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Winston Churchill was wrong: Life and Death of Colonel Blimp is a lively classic

  • May 26, 2012
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World War II is raging. British soldiers are chasing a woman through the English countryside and the streets of London. They call her Mata Hari and say she's rushing to meet someone codenamed "The Wizard." This could be serious.

Except the spirits of the soldiers at the start of The Life and Death of Colonel Blimp (1943) are too high for people engaged in counter-espionage. The music that accompanies their chase is upbeat. When everyone meets up at Mata Hari's destination, it becomes clear the stage has been set for a confrontation that is amusing rather than ominous. When part of the chase is shown later from a different perspective, it is even more fun.

Much of The Life and Death of Colonel Blimp is lighthearted. The movie traces the career of an army officer from the Boer wars through the two world wars and so there are suggestions of grim happenings, but the movie's tone is celebratory. It honors an admirable man and the nation that could take pride in helping to shape people like him.

Winston Churchill tried to block distribution of Colonel Blimp in Great Britain, an effort which backfired when audiences flocked to the movie they weren't supposed to see. Churchill feared that the movie's poking fun at elements of British life would demoralize the nation's people, who were beset by the hardships of life during wartime. He was mistaken. Colonel Blimp's mockery is the mild type that grows from deep affection. The movie retains the power to inspire some of that affection for Britain, and for Britons as well.

Colonel Blimp unfolds mostly in flashback and always in vivid Technicolor. The movie is another triumph by the acclaimed production team of Michael Powell and Emeric Pressburger, who also made such classics as The Red Shoes, Black Narcissus and One of Our Aircraft is Missing.

The idea for Colonel Blimp was suggested by Lawrence of Arabia (1962) director David Lean, who edited One of Our Aircraft is Missing (1942). That movie originally contained a scene that had to be cut. In it, an older officer gently warned a younger one that he would grow up to be just like the aged soldiers the younger man was mocking.

The idea that a brash soldier would grow into a crusty one became the foundation for Colonel Blimp, which is about the officer played with deft assurance by Roger Livesey. He radiates electricity that glows even through prosthetics and make-up that turn him from a dashing young man into a rotund, vaguely walrus-like older one.

Livesey's character, who eventually becomes a general, falls in love with a woman but realizes it only after she marries his best friend, a German soldier whose complicated life mirrors the tumult of his country during the first half of the 20th century. The British general marries one woman and then later develops a paternal fondness for the younger woman who is assigned to be his driver during World War II. All three are played with beguiling charm by Deborah Kerr.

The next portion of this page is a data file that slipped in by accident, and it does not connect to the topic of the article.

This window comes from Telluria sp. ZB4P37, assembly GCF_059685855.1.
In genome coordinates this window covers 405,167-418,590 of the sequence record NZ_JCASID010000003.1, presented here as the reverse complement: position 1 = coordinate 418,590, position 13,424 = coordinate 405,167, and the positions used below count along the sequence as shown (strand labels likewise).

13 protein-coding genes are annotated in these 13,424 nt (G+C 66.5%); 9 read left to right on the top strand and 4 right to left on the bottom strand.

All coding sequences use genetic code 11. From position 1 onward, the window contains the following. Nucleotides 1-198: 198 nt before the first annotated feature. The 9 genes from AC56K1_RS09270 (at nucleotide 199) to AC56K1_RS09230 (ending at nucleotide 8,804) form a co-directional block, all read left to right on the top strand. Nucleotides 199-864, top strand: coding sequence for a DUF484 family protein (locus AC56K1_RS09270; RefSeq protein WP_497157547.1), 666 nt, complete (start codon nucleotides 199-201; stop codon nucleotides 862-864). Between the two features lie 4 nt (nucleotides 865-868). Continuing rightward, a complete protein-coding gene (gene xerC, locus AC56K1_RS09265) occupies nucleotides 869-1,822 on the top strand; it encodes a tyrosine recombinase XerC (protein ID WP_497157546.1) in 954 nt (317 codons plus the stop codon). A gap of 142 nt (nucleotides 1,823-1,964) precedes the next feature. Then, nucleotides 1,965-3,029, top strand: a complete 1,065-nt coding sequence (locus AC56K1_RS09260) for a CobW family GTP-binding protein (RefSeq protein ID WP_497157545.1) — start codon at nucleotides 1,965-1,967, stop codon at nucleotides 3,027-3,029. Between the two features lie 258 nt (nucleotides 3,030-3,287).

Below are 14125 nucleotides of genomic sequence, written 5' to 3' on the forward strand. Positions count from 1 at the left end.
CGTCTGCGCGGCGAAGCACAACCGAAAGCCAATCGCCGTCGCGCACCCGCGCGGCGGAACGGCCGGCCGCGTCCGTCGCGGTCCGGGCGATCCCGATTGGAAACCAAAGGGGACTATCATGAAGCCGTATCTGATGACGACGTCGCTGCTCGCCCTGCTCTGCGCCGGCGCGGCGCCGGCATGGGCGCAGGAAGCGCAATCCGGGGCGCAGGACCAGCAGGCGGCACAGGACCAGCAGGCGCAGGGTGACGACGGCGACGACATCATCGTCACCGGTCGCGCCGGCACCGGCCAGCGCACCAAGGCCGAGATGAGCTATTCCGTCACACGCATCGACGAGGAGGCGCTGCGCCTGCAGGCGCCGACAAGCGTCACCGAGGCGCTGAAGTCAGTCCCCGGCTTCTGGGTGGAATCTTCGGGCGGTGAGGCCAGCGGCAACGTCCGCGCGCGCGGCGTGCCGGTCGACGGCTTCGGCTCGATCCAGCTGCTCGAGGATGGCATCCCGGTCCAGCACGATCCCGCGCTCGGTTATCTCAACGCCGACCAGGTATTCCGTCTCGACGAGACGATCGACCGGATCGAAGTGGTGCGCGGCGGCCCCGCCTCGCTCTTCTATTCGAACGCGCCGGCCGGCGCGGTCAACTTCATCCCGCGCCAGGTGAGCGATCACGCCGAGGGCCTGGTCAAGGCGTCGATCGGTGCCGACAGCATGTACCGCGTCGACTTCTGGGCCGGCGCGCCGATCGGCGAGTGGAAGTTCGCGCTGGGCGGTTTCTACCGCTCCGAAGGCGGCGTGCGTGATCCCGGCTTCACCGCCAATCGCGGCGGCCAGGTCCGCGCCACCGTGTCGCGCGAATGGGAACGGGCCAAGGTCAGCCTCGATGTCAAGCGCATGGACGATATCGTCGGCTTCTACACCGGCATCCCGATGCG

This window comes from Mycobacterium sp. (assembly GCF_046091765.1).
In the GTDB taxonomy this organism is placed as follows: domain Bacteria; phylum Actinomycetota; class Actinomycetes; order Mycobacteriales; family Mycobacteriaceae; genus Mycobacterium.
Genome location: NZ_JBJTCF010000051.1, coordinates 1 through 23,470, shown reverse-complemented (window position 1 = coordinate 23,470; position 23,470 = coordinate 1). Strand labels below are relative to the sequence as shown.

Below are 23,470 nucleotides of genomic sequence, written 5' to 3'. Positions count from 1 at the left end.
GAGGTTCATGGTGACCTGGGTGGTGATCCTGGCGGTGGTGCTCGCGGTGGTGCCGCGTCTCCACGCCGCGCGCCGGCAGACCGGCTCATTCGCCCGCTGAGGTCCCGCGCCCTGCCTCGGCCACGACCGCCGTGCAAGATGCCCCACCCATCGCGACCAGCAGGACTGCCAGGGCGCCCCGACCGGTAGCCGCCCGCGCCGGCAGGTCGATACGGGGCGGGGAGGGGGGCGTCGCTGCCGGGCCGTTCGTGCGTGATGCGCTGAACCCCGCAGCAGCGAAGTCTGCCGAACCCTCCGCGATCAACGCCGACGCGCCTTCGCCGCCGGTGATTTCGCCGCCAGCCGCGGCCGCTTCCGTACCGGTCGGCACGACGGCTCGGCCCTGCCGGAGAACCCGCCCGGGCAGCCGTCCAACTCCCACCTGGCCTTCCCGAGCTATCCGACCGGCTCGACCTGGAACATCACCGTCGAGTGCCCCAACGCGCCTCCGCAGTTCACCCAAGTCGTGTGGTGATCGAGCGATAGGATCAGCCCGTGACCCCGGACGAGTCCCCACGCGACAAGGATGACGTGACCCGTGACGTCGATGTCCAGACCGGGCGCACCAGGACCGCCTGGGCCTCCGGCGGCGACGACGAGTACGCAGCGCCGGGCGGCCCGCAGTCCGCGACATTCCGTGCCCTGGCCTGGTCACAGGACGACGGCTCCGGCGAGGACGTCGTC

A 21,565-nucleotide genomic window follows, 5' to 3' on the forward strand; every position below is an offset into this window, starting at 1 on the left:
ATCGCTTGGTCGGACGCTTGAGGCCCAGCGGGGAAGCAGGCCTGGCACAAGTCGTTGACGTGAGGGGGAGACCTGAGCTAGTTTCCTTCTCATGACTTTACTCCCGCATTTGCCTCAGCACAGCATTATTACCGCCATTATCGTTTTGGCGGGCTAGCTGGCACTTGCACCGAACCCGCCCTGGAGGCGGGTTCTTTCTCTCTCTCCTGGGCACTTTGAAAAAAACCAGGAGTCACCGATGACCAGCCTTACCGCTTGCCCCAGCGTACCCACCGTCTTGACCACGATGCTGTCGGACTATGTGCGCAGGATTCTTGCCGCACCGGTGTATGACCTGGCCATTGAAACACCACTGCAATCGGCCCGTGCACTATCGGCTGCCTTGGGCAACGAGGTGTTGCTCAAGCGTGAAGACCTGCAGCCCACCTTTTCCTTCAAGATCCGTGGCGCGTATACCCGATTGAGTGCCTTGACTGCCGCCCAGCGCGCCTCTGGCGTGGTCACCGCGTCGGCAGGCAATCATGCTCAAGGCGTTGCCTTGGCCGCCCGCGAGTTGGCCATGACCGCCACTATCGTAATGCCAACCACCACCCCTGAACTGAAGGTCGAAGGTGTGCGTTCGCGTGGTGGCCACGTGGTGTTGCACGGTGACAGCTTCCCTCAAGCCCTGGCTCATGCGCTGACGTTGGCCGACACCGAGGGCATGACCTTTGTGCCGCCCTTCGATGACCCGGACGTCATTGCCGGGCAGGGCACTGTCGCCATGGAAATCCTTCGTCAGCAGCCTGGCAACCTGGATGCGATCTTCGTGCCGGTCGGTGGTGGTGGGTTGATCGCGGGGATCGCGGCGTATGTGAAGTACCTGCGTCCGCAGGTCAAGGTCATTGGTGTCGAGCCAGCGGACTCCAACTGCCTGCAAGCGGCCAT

The general tries to adjust to the realities of a global war in which no one honors the rules of engagement he had long ago been taught to respect. An impertinent junior officer admonishes him that no one could believe after Pearl Harbor that this is a "gentleman's war." The movie resonates with longing for a time when life seemed simpler and the triumph of good was certain.


The officer at the heart of the movie The Life and Death of Colonel Blimp is not named Blimp. Powell and Pressburger borrowed the name and some of their inspiration from a popular series of newspaper editorial cartoons by Sir David Low that have been cited as influences on many later strips, including "Pogo" and "Doonesbury." Low ridiculed positions taken by prominent leaders in Great Britain by having his Col. Blimp agree with them as he re-stated them in ways that made their outrageousness clear. Among the captions of the cartoons presented on the Criterion Collection DVD of The Life and Death of Colonel Blimp are these:

Gad sir, Eden is right. War is NOT inevitable and it never will be unless we do something about it.

Gad sir, Lucy Houston is right. We need 5,000 more planes, otherwise how can the upper classes flee to Scotland when the bombing of London begins?

Gad sir, Lord Snuffield was right. If the country is to be saved from dictatorship, the House of Lords must put a stop to all this democracy.

The humor in The Life and Death of Colonel Blimp is milder than that. The movie pulses with comic energy that is charming and understated. If that doesn't persuade you the movie is worthwhile, perhaps taking a trick from its original distributors will: This movie is banned by order of the government.
Winston Churchill was wrong: Life and Death of Colonel Blimp is a lively classic Winston Churchill was wrong: Life and Death of Colonel Blimp is a lively classic Winston Churchill was wrong: Life and Death of Colonel Blimp is a lively classic Winston Churchill was wrong: Life and Death of Colonel Blimp is a lively classic

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More The Life and Death of Colonel ... reviews
review by . September 01, 2011
posted in Movie Hype
Nostalgia for the old ways must be put aside if we're to win, say Powell and Pressburger.
Churchill was outraged. He was expecting a patriotic war movie full of valor, heroic death, brave British soldiers overcoming all odds to beat the Hun, with Nazis portrayed as the beasts they were. What he saw was a film about a fat, bald, pompous old man with a walrus mustache who can't seem to do anything right. Worse, the only German around is a good German who turns out to be a firm friend. Even worse, the lead character seems to be based on a newspaper cartoon of a blustering old colonel …
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